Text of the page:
Rio de Janiero is known for many things: parties, parties and sex that flows freely. Prostitution is legal in Rio and when the biggest sporting event in the world lands on your doorstep, you would expect that the parties would be magnified and the sex business would be booming. Not so. In fact, prostitutes in Rio say the World Cup games actually hurt their business.

From USA Today Sports:

A 24-year-old prostitute, whose working name is Luna Ferrari, said she left her job as a massage therapist in the high-end neighborhood Barra to try her luck amongst the expected influx of foreign tourists in Copacabana to pay off debts. Ferrari, like many women involved in the research, asked to not give their full names, often saying their families do not know about their profession.

She said the World Cup has hardly been the boom she hoped for, and that many tourists have come from Latin American countries with weak currencies and haggle over prices lower than what a Brazilian would pay. “The tourists have even less money than we have,” she said dryly.

A sex worker wearing a Brazil soccer jersey celebrates a goal by Brazil on a pole used for pole dancing as she watches the World Cup quarterfinal match between Brazil and Colombia in the Vila Mimosa area of Rio de Janeiro, Brazil, Friday, July 4, 2014. Brazil won 2-1. (AP Photo/Leo Correa) ORG XMIT: XLC114

A sex worker wearing a Brazil soccer jersey celebrates a goal by Brazil on a pole used for pole dancing as she watches the World Cup quarterfinal match between Brazil and Colombia in the Vila Mimosa area of Rio de Janeiro, Brazil, Friday, July 4, 2014. Brazil won 2-1. (AP Photo/Leo Correa) ORG XMIT: XLC114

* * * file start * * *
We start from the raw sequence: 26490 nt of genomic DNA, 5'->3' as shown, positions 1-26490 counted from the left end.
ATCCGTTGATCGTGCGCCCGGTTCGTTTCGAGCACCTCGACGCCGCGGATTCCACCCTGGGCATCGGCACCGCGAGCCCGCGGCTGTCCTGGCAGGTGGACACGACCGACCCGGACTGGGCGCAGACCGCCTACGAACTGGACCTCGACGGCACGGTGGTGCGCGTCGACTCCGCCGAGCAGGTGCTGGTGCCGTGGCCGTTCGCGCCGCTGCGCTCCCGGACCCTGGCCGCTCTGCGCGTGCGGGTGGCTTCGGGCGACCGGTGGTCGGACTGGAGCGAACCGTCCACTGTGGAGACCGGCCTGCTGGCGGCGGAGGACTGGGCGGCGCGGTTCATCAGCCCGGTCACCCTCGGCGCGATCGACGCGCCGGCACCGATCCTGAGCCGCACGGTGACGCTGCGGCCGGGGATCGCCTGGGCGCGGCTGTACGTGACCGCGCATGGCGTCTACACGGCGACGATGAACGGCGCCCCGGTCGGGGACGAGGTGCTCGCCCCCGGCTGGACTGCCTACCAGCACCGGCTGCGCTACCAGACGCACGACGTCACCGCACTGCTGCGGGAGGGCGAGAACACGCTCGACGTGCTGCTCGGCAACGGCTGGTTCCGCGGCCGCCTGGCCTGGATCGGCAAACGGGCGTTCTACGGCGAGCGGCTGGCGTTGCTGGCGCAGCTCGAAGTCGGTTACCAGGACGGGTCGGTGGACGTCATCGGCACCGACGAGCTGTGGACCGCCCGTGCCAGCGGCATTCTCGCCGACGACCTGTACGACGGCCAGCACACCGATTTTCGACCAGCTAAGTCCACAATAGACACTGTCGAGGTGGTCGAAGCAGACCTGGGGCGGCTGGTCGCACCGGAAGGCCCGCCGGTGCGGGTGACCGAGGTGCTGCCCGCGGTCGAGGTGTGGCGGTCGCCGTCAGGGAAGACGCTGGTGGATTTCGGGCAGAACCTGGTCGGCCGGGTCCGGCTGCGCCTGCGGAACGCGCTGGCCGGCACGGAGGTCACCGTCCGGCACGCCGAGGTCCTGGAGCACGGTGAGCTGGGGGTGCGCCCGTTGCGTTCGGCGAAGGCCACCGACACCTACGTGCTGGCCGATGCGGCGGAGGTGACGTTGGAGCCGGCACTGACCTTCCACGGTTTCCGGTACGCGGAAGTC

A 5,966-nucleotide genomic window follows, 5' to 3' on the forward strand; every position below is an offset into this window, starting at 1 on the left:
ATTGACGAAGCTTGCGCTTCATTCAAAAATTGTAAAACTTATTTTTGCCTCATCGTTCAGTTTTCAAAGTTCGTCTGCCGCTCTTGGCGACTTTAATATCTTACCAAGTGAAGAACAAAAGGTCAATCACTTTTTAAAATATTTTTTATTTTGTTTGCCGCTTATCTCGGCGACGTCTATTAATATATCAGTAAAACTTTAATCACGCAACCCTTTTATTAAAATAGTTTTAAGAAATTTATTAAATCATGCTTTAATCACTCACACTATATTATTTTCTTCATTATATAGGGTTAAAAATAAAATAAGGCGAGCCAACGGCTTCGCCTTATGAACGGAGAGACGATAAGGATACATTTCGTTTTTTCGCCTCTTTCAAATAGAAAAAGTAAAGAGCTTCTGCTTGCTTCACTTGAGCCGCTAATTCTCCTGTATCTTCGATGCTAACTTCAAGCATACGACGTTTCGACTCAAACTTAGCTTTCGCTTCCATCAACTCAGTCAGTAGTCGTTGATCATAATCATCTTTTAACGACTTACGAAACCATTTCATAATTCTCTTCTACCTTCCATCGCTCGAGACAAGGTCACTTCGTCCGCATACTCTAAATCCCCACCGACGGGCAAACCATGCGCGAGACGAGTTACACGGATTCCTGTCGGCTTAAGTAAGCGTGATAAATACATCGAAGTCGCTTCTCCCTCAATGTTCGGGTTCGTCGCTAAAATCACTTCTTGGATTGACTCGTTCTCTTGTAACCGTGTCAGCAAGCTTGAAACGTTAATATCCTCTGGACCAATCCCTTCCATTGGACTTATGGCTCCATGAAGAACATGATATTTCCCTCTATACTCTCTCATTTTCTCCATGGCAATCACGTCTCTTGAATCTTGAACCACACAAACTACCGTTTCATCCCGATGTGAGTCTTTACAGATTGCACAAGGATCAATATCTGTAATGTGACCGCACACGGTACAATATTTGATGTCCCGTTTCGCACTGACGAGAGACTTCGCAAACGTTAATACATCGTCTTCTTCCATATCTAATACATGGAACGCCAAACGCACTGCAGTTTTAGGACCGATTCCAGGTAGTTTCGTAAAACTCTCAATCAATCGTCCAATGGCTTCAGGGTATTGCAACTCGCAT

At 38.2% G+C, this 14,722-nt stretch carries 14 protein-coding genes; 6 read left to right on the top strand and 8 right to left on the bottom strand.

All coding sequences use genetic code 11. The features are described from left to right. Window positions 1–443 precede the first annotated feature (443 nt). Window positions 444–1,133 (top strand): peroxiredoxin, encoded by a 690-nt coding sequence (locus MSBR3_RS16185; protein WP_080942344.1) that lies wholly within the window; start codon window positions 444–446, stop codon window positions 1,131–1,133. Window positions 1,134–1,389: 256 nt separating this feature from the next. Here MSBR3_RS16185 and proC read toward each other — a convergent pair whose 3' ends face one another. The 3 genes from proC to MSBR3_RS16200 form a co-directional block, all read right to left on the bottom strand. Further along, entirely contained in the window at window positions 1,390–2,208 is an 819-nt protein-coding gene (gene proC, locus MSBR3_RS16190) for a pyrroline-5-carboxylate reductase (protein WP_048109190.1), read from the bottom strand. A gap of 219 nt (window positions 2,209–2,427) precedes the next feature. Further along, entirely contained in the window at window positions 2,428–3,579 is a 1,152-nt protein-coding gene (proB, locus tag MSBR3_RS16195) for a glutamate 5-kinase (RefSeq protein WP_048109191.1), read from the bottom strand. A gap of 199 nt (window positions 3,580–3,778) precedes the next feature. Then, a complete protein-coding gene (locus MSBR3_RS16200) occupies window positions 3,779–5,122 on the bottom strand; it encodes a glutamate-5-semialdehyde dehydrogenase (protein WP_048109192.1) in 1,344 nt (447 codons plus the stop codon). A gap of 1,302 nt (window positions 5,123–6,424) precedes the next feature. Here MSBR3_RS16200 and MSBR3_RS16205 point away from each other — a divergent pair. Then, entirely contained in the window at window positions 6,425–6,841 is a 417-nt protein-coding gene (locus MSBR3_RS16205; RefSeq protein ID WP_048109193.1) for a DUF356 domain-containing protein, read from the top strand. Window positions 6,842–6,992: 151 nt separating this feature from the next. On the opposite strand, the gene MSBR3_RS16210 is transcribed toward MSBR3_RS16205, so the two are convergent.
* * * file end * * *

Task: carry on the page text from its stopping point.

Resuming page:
Part of that reason is due to world-wide economic recession. The dollar certainly doesn’t carry the weight it once did and people just aren’t wiling to pay as much. Also, the internet and technology has made it easier for people to get what they need and setup meetings online, bypassing brothels and other sex houses.

A research team from the Observatory of Prostitution, which is affiliated with the Federal University of Rio de Janeiro, has mapped out 279 sex venues in Rio. Only 16 have seen an increase in business during the sporting event, the researchers said. 

The internet has led to what researchers call the “privatization” of  prostitution leaving the massage parlors and spas dry–literally. When sex-trade is legal, this becomes a problem:

The business of prostitution operates in tricky legal grounds here. An adult accepting money for sex is legal, but for a third party to benefit from the transaction, such as a brothel owner or a pimp, is illegal.

With all the research done by the Observatory, I hope there’s a follow-up. Legal sex doesn’t make it any less dangerous. I wonder what STD numbers look like after the World Cup games.

What do you think?

Your Jersey Girlfriend,

~Angela Davis